Rail Consultant Defends Report

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BY JIM DOOLEY – The state-paid consultant that studied Honolulu’s rail transit project has disputed Mayor Peter Carlisle’s description of its work as shoddy and biased.

Steve Steckler, chairman of Infrastructure Management Group, Inc., said his company’s analysis of the Honolulu project “was intended to be constructive” and was developed independently and without a pre-determined outcome.


“We do not second-guess the City’s decision to develop a rail line, nor do we conclude that it is financially infeasible,” Stckler wrote in an email.

“Rather, we conclude simply that the current financial plan should be improved and that the City will need additional local financial resources to complete and operate the rail system,” Steckler said.

The study, commissioned by outgoing Gov. Linda Lingle at a cost of $350,000, projected that city tax revenues might fall as much as $1.7 billion short of the estimated ultimate price tag of $5.2 billion. IMG also said the City’s ridership estimates might be too high.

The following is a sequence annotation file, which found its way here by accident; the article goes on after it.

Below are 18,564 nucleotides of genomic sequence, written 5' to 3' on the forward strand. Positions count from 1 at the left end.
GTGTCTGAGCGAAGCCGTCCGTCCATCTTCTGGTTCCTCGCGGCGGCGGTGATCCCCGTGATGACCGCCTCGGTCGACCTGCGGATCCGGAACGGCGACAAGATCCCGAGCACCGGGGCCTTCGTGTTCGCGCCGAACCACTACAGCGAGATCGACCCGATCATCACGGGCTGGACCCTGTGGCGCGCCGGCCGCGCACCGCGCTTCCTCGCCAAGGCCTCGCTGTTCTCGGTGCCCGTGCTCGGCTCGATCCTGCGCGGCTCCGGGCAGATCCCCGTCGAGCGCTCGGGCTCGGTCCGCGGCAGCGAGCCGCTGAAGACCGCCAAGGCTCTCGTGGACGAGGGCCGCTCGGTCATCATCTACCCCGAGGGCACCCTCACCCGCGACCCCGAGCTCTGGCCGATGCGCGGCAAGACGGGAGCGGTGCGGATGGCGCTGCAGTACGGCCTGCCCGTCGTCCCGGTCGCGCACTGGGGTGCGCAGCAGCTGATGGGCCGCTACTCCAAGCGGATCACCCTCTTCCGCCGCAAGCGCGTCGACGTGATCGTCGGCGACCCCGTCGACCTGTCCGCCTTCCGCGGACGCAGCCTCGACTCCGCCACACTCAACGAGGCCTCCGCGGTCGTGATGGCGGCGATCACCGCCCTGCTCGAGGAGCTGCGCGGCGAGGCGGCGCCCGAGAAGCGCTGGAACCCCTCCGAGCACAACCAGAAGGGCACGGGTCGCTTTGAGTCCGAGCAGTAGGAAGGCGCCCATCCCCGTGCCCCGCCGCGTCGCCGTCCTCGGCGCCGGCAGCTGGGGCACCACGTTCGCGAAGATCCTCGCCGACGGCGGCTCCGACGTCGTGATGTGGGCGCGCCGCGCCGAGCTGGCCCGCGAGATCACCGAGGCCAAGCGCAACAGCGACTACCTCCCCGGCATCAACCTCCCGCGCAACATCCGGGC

Carlisle said Friday that a “prominent member” of the IMG team, Thomas Rubin, is “a nationally-known anti-rail activist.”

“It is no surprise the report is a pre-determined anti-rail rant,” the mayor said.

Steckler said Rubin was hired by IMG as a sub-consultant “to review the rail project’s operating plan and the experience of other rail projects.”

Rubin’s work was not part of IMG’s financial analysis, according to Steckler.

The IMG report’s financial figures “exend” earlier concerns about the Honolulu rail project that were identified in a 2009 consultant report written for the Federal Transit Administration, Steckler said.

IMG was “left alone” by the Lingle administration when it was preparing its report, according to Steckler.

IMG has worked closely with Parsons Brinckerhoff, the prime engineering consultant for the Honolulu rail project, on other studies, said Steckler.

“We regard Parsons Brinckerhoff’s work on the (Honolulu) rail project as nothing less than professional,” Steckler continued.

“ We only wish that we had had unfettered access to them as part of our review,” he added.